In the series Sansad TV Perspective, we bring you an analysis of the discussion featured on the insightful programme ‘Perspective’ on Sansad TV, on various important topics affecting India and also the world. This analysis will help you immensely for the IAS exam, especially the mains exam, where a well-rounded understanding of topics is a prerequisite for writing answers that fetch good marks.
In this article, we feature the discussion on the topic: Booster for Health Infra
Anchor: Vishal Dahiya
- Preeti Sudan, Former Health Secretary, GoI
- Dr. Naresh Trehan, Chairman and Managing Director, Medanta
- Krishnan Ramachandran, MD & CEO, Max Bupa Health Insurance
The necessity of an improved healthcare system and infrastructure has been realised prominently as the COVID-19 pandemic emerged as a historic threat across the globe. In India, the healthcare sector is in dire need of development and funding inviting intense discussions by experts about what is expected from the upcoming Budget session which is looked upon by many as a hope.
A brief overview:
- The Government of India took active measures in the hour of crisis led by the pandemic and introduced various welfare schemes especially to improve the healthcare system in the country.
- The PLI (Production Linked Incentive) scheme has been associated with the domestic manufacturing of Active Pharmaceutical Ingredients that enhanced the capacity of vaccine production.
- In order to create an integrated healthcare system for all that makes access to healthcare services easy, the National Digital Health Mission was launched in 2020.
- Presently, India spends 1.8% of its GDP on health.
- There are recommendations to increase the budget allocation for the healthcare sector with which there is an expectation that the centre will probably increase its expenditure on health. The National Health Policy of 2017 suggested to increase the expenditure on health to 2.5% of the GDP.
The Ayushman Bharat Yojana :
- The central government included the treatment of COVID-19 in the revolutionary scheme of Ayushman Bharat at the very onset of the pandemic.
- This is a flagship health insurance scheme by the central government to offer medical assistance to the poor.
- Over a period of time, the government expanded the purview of the scheme to facilitate oxygen supply and meet the cost of essential medicines for the treatment of COVID-19.
Outcome and benefits of the scheme:
- Under the provisions of Ayushman Bharat, 10 crore poor families have been benefited and insured.
- About 50 crore people get insurance up to Rs 5 lakhs per year.
- The scheme also ensured that the testing of COVID-19 is carried out free of cost in any private hospitals.
- The Private hospitals are empanelled under this scheme along with the government hospitals.
Despite a series of welfare schemes released by the government, there are multiple issues when it comes to healthcare facilities and services in the country. India faces the following challenges concerning the healthcare sector:
- India’s healthcare service does not reach the rural population properly with severe shortages of doctors in the rural areas.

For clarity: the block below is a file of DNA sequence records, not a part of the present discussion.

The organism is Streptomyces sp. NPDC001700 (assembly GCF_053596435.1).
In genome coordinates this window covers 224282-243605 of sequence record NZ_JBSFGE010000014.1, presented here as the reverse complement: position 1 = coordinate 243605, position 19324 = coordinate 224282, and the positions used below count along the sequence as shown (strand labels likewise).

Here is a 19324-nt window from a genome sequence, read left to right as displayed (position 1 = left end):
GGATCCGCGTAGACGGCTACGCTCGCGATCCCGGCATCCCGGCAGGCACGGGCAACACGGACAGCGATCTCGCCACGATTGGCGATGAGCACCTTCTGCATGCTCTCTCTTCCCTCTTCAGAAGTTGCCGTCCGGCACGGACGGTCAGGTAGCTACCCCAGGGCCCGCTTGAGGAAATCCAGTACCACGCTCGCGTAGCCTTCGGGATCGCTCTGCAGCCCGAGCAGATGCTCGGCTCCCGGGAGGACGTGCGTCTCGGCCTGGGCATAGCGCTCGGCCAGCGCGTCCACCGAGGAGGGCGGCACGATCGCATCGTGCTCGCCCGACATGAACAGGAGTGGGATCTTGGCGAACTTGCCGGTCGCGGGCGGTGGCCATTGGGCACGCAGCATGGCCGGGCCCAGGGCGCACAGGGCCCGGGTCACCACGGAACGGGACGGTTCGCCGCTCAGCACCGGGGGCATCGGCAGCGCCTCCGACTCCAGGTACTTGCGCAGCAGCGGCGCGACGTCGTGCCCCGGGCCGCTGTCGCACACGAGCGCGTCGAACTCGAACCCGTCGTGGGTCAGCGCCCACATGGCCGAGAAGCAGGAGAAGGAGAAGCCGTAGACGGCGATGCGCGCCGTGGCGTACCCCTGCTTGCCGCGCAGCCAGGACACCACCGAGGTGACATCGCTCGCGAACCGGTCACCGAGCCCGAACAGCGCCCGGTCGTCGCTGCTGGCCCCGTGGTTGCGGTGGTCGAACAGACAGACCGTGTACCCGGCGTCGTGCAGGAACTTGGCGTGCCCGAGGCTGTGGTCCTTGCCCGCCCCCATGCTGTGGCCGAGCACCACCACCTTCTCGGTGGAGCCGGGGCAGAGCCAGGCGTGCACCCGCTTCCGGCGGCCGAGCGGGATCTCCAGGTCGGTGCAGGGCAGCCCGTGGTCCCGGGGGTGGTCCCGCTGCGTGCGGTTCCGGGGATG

- Preventive, pro-motive, rehabilitative and public health measures have been neglected.
- Insufficient funding of the facilities has led to poor health infrastructure.
- Out of the pocket expenditure is a major problem in India which becomes a heavy burden on the common people.
- Social inequalities have resulted in huge gaps between different sections of the society in availing modern and advanced medical treatment.
- Lack of awareness among people about health was more evident with the rising problem of vaccine hesitancy due to prejudices and preconceived notions.
- Alternative methods of medicine like the National AYUSH Mission (NAM) should be encouraged by the government to increase the affordability of treatment for the common people.
- The problems can be prevented by effective planning and allocation of more funds.
- Medical research in the country needs to be boosted with adequate financial assistance along with the prioritisation of drugs and vaccine development for tropical diseases. This was also suggested by the National Health Policy 2002.
- There is a requirement of significant reform in medical education that demands adequate investments in improving the infrastructure of medical institutions.
- A public private partnership model can be employed to capitalise the resources which can transform the healthcare sector into a well equipped, resilient and responsive system.
- Experts suggest that India’s potential human capital must be used in the most effective way possible that can bring revolutionary outcomes to deal with the challenges like the pandemic.
- Experts and the health industry aspire to welcome a Budget that is framed with flexibility of fund allocation with enormous emphasis on bridging the gap between healthcare services in urban and rural areas.
- The entire healthcare system of a welfare country like India needs to operate in an inclusive manner with an equitable distribution of wealth that looks after the demands of every section of the population.
- Comprehensive capacity building in the healthcare sector with considerable investments on public health, diagnostics, medical facilities and vaccine research is recommended as a sustainable method towards an inclusive and progressive healthcare system.
Read more about Affordable Healthcare in the linked article
Read more summaries of Perspective in the link.
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